Passengers travelling between Portsmouth and Brighton will have to travel on the UK’s oldest electric trains still running for the foreseeable future as there are currently no plans to replace them.
The Class 313 trains, which have no toilet facilities, were introduced on the West Coastway routes in 2010, to the dismay of passengers.
Now, Hove MP Peter Kyle is calling on Southern to put the creaking carriages out of their misery.
Mr Kyle said this week: “The oldest electric trains still in operation in the UK look set to get even older as the Government has confirmed there are no plans for their replacement.
“This is a real blow to long suffering passengers in Hove and Portslade who have had to endure these trains across West Coastway routes, operating services to destinations as far away as Portsmouth and with no toilet facilities, and now seemingly with no end in sight!”
In response to a parliamentary question from Peter Kyle, rail minister Claire Perry said: “The rolling stock operated by individual train operators is a detailed operational matter for them.
“They must decide what rolling stock is deployed on particular routes and services. Govia Thameslink Railway, the operator of the Thameslink, Southern and Great Northern franchise into which Southern services merge on 26 July 2015, has included no plans to replace this fleet on the West Coastway.”
Ms Perry also said Southern was only aware of two customer complaints about the lack of loos – although a simple Twitter search throws up many more (full disclosure – including one from the author of this story).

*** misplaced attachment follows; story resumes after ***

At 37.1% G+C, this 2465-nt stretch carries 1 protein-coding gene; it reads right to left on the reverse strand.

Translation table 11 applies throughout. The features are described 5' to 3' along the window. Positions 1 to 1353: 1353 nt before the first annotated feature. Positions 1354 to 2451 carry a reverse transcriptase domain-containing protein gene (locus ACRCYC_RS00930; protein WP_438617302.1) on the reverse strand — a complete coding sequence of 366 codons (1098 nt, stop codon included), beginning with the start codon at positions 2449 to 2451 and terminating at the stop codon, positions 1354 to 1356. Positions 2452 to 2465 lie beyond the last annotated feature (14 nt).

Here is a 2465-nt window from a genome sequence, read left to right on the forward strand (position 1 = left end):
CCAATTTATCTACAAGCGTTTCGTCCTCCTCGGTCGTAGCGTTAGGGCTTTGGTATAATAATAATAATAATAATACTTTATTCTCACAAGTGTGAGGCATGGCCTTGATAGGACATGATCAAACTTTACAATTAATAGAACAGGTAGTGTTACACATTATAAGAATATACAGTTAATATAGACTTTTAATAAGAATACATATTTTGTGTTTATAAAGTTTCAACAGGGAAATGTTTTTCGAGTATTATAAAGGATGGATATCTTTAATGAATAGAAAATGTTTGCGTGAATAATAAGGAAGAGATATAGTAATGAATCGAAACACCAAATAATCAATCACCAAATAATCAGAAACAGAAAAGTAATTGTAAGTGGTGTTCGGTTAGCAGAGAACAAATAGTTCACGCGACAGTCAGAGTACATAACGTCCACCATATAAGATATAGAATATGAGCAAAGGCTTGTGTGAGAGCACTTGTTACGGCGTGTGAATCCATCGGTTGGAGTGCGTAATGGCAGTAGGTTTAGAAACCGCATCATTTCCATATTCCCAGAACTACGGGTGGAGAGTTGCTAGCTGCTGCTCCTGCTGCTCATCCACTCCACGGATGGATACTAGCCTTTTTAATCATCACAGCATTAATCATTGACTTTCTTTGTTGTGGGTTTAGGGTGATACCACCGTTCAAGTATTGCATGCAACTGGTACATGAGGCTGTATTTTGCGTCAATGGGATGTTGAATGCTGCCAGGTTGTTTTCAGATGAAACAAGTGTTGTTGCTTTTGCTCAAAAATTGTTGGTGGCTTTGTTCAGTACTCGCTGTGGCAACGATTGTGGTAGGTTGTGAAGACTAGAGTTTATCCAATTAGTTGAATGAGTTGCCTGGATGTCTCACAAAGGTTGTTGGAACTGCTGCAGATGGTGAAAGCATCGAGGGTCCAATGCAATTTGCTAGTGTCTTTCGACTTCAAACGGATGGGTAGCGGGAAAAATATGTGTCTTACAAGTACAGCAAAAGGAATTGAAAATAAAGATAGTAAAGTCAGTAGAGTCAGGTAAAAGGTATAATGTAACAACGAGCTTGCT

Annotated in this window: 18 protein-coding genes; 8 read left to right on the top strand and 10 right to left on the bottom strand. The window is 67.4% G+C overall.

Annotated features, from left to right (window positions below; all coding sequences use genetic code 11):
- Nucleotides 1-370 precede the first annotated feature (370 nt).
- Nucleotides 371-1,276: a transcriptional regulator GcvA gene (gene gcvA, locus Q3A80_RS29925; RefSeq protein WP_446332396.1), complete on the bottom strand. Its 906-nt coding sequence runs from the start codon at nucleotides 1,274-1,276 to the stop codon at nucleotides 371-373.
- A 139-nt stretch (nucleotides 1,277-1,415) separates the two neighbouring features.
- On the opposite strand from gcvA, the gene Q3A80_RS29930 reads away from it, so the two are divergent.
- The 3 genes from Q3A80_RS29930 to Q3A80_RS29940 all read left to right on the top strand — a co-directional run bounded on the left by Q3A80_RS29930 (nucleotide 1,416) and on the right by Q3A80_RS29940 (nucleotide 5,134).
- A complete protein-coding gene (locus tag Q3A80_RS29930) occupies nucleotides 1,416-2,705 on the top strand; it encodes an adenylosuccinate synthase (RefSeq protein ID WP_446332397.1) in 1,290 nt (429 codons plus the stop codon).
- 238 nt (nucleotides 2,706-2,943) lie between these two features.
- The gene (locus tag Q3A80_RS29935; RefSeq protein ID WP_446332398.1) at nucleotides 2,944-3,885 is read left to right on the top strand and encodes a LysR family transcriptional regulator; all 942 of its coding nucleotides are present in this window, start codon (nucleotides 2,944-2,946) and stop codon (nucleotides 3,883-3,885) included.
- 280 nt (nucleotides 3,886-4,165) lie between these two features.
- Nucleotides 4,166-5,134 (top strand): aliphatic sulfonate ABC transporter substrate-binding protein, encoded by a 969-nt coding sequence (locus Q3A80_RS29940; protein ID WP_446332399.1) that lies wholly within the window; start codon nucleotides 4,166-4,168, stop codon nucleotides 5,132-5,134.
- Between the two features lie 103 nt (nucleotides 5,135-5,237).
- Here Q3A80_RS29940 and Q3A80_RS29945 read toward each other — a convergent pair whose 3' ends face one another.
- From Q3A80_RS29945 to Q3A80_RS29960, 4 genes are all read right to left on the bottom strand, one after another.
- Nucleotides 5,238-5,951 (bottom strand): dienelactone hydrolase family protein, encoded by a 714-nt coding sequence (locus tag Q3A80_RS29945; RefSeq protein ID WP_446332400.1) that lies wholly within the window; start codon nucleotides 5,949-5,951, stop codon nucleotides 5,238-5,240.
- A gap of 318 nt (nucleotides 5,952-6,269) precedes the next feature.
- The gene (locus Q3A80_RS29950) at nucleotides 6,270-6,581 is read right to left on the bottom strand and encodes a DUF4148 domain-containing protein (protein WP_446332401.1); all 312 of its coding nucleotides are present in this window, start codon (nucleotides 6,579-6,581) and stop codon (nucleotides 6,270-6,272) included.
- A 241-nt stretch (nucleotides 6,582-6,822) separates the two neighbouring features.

She said: “We are aware of two complaints from Southern’s customers, and two letters from honourable members, about the lack of toilet facilities on Class 313 trains that run services between Hove and West Coastway stations since their introduction in 2010.”
A Southern spokesperson said: “Our Class 313 trains are generally used on local stopping services where the average journey for the vast majority of passengers is less than half an hour.
“Not all Brighton to Portsmouth services are operated by trains without toilets. Around two thirds are operated by trains with toilets. We’ve invested thousands of pounds to reopen or refurbish some toilets on the coastway and we make sure that passengers know whether their train will have a toilet.”
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